A beginning course designed to develop skills and knowledge in seeing. A variety of tools and materials will be explored while working from the still life, landscape and the figure. Fundamental issues of line, shape, tonal value, composition and design elements will be our basis of investigation. Prerequisite: None

Painting I

ART8 - 4 Credits - Introductory

  • Tuesday 1:30pm-3:50pm in Baber Art/Baber Art
  • Friday 1:30pm-3:50pm in Baber Art/Baber Art

Faculty: Cathy Osman

This course will explore oil painting through a series of projects based on the model, still life, and landscape. The class will begin by working on paper and expanding to include panel and stretched canvas. Emphasis is on close observation as well as individual response. Prerequisite: Drawing I or permission of instructor


ART743 - 4 Credits - Intermediate

Faculty: Cathy Osman

This is a seminar for students on Plan in painting and drawing. Prerequisite: Drawing I, Painting I


ART540 - 4 Credits - Introductory

  • Monday 1:30pm-4:00pm in Perrine/Perrine
  • Thursday 1:30pm-4:00pm in Perrine/Perrine

Faculty: Timothy Segar

An introduction to the language of three dimensions. Through a series of both representational and non-representational problems students will investigate the principles and techniques of sculpture -- construction, carving, and modeling. Drawing and its relationship to three dimensional art will be emphasized. Students will make presentations to the class of research done on contemporary and traditional sculptors. Prerequisite: None


ART182 - 3 Credits - Intermediate

  • Tuesday 1:30pm-3:20pm in Woodard Art/Ceramics
  • Friday 1:30pm-3:20pm in Woodard Art/Ceramics

Faculty: Michael Boylen

Functional forms and abstract design problems using the potter's wheel; intermediate level study of materials, processes, and history of ceramics. Prerequisite: Ceramics I at Marlboro College or Permission of Instructor


ART756 - 3 Credits - Intermediate

Faculty: Michael Boylen

Functional forms and abstract design problems using the potter's wheel; intermediate level study of materials, processes, and history of ceramics. Prerequisite: Ceramics I at Marlboro College or permission of instructor


ART606 - 4 Credits - Intermediate

Faculty: Cathy Osman

With an emphasis on process students will be encouraged to explore collage, mixed media, three dimensional relief and monoprinting as a way of generating opportunities for the unexpected; of subject matter, process and rethinking the definitions of working with and on paper. Prerequisite: Drawing I or permission of instructor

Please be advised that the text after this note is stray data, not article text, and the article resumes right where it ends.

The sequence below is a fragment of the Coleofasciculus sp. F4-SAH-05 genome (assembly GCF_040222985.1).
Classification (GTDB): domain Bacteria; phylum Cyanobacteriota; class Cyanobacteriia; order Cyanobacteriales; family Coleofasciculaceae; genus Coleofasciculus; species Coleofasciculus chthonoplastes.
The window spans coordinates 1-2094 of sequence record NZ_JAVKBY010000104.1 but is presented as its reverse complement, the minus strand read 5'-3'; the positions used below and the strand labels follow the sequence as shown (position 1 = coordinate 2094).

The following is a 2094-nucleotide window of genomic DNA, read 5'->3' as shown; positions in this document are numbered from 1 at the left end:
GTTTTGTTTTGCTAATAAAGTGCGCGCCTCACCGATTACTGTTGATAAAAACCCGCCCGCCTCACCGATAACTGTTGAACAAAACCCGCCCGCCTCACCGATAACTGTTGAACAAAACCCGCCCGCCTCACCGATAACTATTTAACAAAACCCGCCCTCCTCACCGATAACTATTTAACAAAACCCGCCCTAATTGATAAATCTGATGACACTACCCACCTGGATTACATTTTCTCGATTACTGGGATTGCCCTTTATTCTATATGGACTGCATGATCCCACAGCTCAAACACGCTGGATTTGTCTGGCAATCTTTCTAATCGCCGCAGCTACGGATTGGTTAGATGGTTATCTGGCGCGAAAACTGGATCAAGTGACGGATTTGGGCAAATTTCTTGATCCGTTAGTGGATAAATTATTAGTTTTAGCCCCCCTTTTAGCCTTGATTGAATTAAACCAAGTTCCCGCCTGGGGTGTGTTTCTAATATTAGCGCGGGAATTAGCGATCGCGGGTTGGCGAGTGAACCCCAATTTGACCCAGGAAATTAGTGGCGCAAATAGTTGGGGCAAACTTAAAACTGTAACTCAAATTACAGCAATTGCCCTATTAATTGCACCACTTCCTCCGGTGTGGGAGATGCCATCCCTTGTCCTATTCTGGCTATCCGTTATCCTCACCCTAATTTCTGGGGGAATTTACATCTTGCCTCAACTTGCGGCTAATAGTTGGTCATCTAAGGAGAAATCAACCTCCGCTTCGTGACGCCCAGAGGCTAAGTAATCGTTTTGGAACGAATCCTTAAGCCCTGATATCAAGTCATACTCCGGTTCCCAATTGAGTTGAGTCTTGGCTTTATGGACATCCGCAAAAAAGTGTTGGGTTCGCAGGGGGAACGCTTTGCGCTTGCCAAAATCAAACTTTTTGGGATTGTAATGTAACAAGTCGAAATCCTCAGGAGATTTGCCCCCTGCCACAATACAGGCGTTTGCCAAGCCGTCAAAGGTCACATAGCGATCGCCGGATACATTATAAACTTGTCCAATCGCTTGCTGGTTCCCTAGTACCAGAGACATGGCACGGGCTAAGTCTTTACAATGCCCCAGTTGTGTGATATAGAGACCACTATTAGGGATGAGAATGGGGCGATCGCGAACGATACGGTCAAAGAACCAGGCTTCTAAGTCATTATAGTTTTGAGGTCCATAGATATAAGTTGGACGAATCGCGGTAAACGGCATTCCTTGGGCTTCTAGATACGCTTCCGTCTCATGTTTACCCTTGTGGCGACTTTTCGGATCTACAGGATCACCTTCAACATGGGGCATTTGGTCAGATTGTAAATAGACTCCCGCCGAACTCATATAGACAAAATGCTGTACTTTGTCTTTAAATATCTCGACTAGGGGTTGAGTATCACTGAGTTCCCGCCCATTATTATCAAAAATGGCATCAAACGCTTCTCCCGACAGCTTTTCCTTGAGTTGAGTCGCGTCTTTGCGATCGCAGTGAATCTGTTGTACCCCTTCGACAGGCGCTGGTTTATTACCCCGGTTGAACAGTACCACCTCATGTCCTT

For Visual Arts offerings, see also:

World Studies Program

 Designing Fieldwork

WSP3 - 3 Credits - Intermediate

Faculty: Seth Harter

A course focused on fieldwork methods, designing projects for the field, writing field notes and reports, and theoretical, ethical, and practical issues surrounding all of this. A required course for WSP students preparing to go on internship but available for (and open to) non-WSP students considering fieldwork in the U.S. or abroad. Prerequisite: Finding an Internship (WSP50)

Finding an Internship

WSP50 - 1 Credit -

Faculty: Carrie Weikel, Heidi Fischer

This course prepares students for finding cross-cultural internships that support their academic and professional plans. It includes self-assessment of interests and experiences; writing effective resumes and cover letters; job search skills; and interviewing techniques. Students will define career objectives in the international field and have an opportunity to interview a professional on the job. A session focuses on funding independent study abroad. Guidelines are provided for relating the junior-year internship to the senior Plan. (Pass/Fail grade.) Prerequisite: None.


WSP67 - 4 Credits - Introductory

  • Monday 11:30am-12:50pm in Dalrymple/D43
  • Wednesday 11:30am-12:50pm in Dalrymple/D43

Faculty: Robert Engel, Holly Derr

An examination of the major historical events fo the twentieth century and the roles they have played in shaping our world. The treatment of women and the environment during the period will be major undercurrents in our analysis. This is a required course for WSP students, and is open to others, space permitting. Prerequisite: None


WSP10 - 1 Credit - Advanced

Faculty: T. Hunter Wilson

A seven-week seminar addressing "re-entry culture shock" and the integration of international field experiences into Plan work. Pass/Fail grade. Prerequisite: Plan student returning from study abroad.

For World Studies Program offerings, see also:


 Elements of Style

HUM11 - 3 Credits - Intermediate

  • Tuesday 8:30am-9:50am in Rice-Aron Library/102
  • Thursday 8:30am-9:50am in Rice-Aron Library/102

Faculty: Brian Mooney